: New: Jotting Notes on Debbie Goldstein's 2014 GC Summit Talk "Caring for Ground Teams"

It's "Caring for Ground Teams" a talk by Debbie G, who organizes puzzlehunts and occasionally gets to play in them. This here is my notes. [My rambling asides are in italics] and I take some pretty egregious summarize|rephrase|totally-change-meaning liberties with other folks' words, too. Original videos and slides at this here link.

You can skip to the checklist for core GC's care and feeding of game-day volunteers or you can keep reading…

  • what do you want at the site: amenities, info, etc [If you're following the slides, this as a plain ol' list. But at the talk, Debbie had us write down our guesses.]
    • on the video, you can hear the sf bay area muttering as we conspire on guesses
      "chairs are more comfortable than rocks"
      "well, some chairs and some rocks"
    • portland's guesses [not to be confused with Maslow's hierarchy of needs] food/ bathroom/ shelter/ drinks/water/ most importantly: wifi/ oh, and a place to sit
    • in the "game show", Deb says that these guesses have only revealed one of the most popular answers. yelps of disbelief from audience, Portland's list sounded pretty good
    • seattle's guesses food/ heat/ shelter/ chair/ umbrellas/ internet access/
    • still, no more list items opened
    • sf bay area's guesses a buddy? Deb throws us a bone: Let's say that falls under Contact Information [I bet nobody guessed this since we still had it in mind from the previous question] / If wifi wasn't on the list: uhm, Mobile phone coverage? (nope) / Puzzle materials and how they work? (nope)
    • poll winners
      • Contact info
      • Walkthrough
      • Schedule
      • Solution
      • Snacks
    • [if you're wondering how "nearby restroom" etc didn't even make the list: the poll's original question was "What is most important for GCs to provide a staff volunteer on the day of the hunt?" Folks at the talk were answering a different question, closer to "What is your dream site-monitoring situation, based on built-in site features and GC's supplies?"]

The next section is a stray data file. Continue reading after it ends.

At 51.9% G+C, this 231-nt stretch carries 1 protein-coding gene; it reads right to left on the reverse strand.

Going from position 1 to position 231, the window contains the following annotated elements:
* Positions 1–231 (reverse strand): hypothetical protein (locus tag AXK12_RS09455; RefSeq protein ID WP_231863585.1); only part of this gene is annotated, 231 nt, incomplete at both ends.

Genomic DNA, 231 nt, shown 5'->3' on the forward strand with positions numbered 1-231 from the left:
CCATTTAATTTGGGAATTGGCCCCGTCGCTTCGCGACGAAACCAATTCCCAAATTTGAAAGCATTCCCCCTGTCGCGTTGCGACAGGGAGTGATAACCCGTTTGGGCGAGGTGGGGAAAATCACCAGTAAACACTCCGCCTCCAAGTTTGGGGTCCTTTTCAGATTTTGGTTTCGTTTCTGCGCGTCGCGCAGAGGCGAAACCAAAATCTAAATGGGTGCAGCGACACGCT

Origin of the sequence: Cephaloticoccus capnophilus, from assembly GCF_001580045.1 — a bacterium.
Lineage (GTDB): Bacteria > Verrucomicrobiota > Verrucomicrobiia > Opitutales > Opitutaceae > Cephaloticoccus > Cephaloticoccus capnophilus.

• tl;dr If you're core GC, here's a checklist of things to figure out to keep site monitors happy. You will probably have issues with this, but make your own list.
    • Scout locations that are safe and comfortable for long periods of time [If there's a not-so-great location, there's a temptation to think: let's put the easy puzzle there. teams will only be stuck here for 10 minutes. But remember that your site monitor will be stuck there for hours.]
    • Identify back up locations for when cold/hot/rainy/dark/tornados hit
    • Provide a cushion of time around time slots. If you tell a site volunteer "from 2-4, you're by the fountain; from 4-6, you're at the coffee shop" you're asking them to teleport from the fountain to the coffee shop at 4. If your real expectation is: pack up at 4, get to the coffee shop by 4:30, make sure they know that.
    • Provide extra copies of puzzles Volunteers can use them to learn the puzzle. If a team sets their puzzle on fire because they were trying to reveal some imagined invisible ink, they'll appreciate it. If some passer-by, perhaps an officer of the law, is curious what's going on, it's nice to have a spare copy to show them.
    • Don't strand volunteers alone. For each volunteer, figure out if they get lonely sitting on their own. If so, make sure they have a buddy. If not, can you still have a "roving" GC check in on them occasionally to spell them for bathroom breaks and the like?
    • Communicate in advance: location, schedule, scoring, bathrooms, puzzle walkthrough/solution,contact information, etc.
    • Of these, the item which I summarized here as "Don't strand volunteers alone" probably had the most heated discussion